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The FDA intends to make some big changes to your sunscreen



Photo: Orbon Alija / Getty Images

Despite the constant adoption of new formulas, sunscreen regulations, which are classed as drugs and as such controlled by the FDA, have remained largely unchanged since 90s. While your fashion choices, hairstyle and the rest of your skin care protocol have probably evolved since then, your screen is still in the past.

In 2012, there were a few new guidelines, the most important of which is that formulas that protect against UVA and UVB rays are referred to as broad spectrum. Apart from that, the rules for sunscreen are a bit dated.

Enter the last FDA-proposed rule that will make some significant changes across the product category. Among them: updated labeling requirements as well as capping the maximum SPF to 60+ as there is no data to show that anything above (i.e., an SPF 75 or SPF 1

00) provides any meaningful additional benefits. It would also change which types of products could actually be classified as sunscreens. Oils, creams, lotions, pens, sprays, and powders can do this, but products such as towels and terry towels (which are less studied and therefore less effective) no longer fall under the sunscreen category and are instead considered a "new" drug. "

The other major change that has been buzzing all around is the efficacy of active sunscreens." In the study of 16 of the most common, only two – zinc oxide and titanium dioxide – were considered GRASE, which is an FDA proverb for "generally considered Two were considered ineffective, though outdated ingredients that almost no companies used, notes Steven Q. Wang, MD, chair of the Skin Cancer Foundation's Photobiology Committee, leaving a dozen to be investigated These are the ingredients contained in chemical sunscreens, many of which surround other controversies, such as oxybenzone can damage coral reefs. (See also: Is natural sunscreen resistant to normal sunscreens?)

The Skin Cancer Foundation is with them Potential changes on board. "As science and technology have increased in recent years to dramatically improve the effectiveness of sunscreens requires an ongoing assessment of the associated regulations, as well as the evaluation of new UV filters currently available outside the US, "they said in a statement.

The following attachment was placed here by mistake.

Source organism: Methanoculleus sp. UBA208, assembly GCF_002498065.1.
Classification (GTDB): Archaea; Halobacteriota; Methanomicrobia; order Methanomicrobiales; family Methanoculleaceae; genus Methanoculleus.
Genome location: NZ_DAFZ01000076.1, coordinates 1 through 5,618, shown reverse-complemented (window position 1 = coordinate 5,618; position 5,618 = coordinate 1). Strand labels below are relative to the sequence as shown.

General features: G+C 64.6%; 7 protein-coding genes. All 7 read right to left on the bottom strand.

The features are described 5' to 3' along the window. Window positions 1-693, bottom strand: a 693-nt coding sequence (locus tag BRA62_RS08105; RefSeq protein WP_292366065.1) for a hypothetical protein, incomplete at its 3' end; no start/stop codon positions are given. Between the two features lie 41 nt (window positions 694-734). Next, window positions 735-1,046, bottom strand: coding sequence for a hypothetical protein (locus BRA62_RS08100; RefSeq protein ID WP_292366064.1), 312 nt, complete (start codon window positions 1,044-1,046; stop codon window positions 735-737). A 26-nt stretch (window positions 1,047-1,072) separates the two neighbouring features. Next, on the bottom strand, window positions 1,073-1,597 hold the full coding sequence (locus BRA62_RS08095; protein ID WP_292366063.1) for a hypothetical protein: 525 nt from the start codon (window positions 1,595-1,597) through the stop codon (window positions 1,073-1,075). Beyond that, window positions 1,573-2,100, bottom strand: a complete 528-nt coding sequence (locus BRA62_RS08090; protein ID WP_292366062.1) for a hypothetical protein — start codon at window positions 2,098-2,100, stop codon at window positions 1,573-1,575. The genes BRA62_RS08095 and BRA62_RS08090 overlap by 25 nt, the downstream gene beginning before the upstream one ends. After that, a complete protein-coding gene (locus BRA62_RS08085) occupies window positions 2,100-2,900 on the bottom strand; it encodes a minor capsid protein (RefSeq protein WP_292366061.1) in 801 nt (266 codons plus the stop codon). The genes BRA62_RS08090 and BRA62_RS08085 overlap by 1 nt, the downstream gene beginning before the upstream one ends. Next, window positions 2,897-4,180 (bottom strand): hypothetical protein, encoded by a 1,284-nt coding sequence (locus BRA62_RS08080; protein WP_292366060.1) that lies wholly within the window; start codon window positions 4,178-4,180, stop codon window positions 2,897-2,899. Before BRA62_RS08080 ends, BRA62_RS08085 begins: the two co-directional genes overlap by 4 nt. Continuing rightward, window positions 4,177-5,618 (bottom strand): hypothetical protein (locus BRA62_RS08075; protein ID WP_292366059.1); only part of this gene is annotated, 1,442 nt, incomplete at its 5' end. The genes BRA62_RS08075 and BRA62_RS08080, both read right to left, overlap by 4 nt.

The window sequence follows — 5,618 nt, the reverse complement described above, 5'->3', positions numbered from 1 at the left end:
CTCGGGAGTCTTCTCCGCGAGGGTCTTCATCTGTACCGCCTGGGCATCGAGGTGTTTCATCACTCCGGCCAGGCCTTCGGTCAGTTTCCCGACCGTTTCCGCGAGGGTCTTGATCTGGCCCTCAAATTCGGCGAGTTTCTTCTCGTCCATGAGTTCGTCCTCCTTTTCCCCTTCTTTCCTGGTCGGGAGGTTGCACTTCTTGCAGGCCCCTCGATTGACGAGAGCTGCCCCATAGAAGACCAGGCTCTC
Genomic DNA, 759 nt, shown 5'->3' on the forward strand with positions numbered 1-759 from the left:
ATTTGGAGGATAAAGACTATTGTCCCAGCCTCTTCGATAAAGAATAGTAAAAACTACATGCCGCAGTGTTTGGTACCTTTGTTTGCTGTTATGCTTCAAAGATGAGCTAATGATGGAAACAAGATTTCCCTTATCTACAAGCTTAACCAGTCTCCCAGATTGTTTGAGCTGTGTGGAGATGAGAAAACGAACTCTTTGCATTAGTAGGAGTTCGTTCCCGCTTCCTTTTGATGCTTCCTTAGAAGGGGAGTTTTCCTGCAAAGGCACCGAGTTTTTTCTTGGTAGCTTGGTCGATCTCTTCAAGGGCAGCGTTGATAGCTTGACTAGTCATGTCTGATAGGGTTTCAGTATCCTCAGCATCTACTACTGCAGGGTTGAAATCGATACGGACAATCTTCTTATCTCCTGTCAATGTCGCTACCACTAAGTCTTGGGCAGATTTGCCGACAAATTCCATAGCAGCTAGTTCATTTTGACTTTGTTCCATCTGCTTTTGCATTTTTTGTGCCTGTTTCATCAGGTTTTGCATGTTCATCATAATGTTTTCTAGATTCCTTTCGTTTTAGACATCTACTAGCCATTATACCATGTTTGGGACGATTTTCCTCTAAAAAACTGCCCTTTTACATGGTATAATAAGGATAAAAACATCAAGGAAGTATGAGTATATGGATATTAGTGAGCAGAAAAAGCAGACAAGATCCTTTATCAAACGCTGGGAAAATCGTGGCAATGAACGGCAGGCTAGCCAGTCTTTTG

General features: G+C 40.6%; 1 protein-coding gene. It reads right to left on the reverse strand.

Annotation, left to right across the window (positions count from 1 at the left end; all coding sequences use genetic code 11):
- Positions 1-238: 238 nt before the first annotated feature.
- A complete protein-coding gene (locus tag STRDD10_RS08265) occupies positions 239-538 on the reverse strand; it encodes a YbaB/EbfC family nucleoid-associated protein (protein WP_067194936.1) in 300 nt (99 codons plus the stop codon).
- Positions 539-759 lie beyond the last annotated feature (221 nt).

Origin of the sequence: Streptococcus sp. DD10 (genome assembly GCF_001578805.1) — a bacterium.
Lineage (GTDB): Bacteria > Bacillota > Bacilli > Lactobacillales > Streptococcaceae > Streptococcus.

"From a dermatologist's perspective, I think this revision is a good thing," says Mona Gohara, MD, a professor of dermatology at the Yale School of Medicine. "It's important to constantly reassess and recommend sunscreen, which we recommend to people based on legitimate scientific data." (For information, here's why Dr. Gohara says "sunscreen pills" are really a terrible idea.)

What does that mean for you? It should be noted that all of these changes are only suggested for the moment and it may take some time for the final decision to be made, says Drs. Wang. When these new guidelines come into force, it means that buying sunscreen is much easier and more transparent. You know exactly what you get and how you protect your skin.

In the meantime, dr. Gohara intends to stay with mineral sunscreens (and for the most effective protection the Skin Cancer Foundation recommends a broad spectrum) spectrum formula with at least one SPF 30). "They use ingredients that are proven, no question, and the FDA considers them safe and effective," she says.

Not to mention that these formulas offer other benefits, namely protection from visible light and, in general, are less likely to cause irritation and breakouts, she adds. (If you are looking for a good option, this Murad sunscreen with multitasking feature is one of our favorites.)

And of course, it is always a good step to supplement your usual sunscreen habit by following other sunscreen behaviors to practice. B. Stay in the shade and wear protective clothing, including hats and sunglasses Wang firmly.


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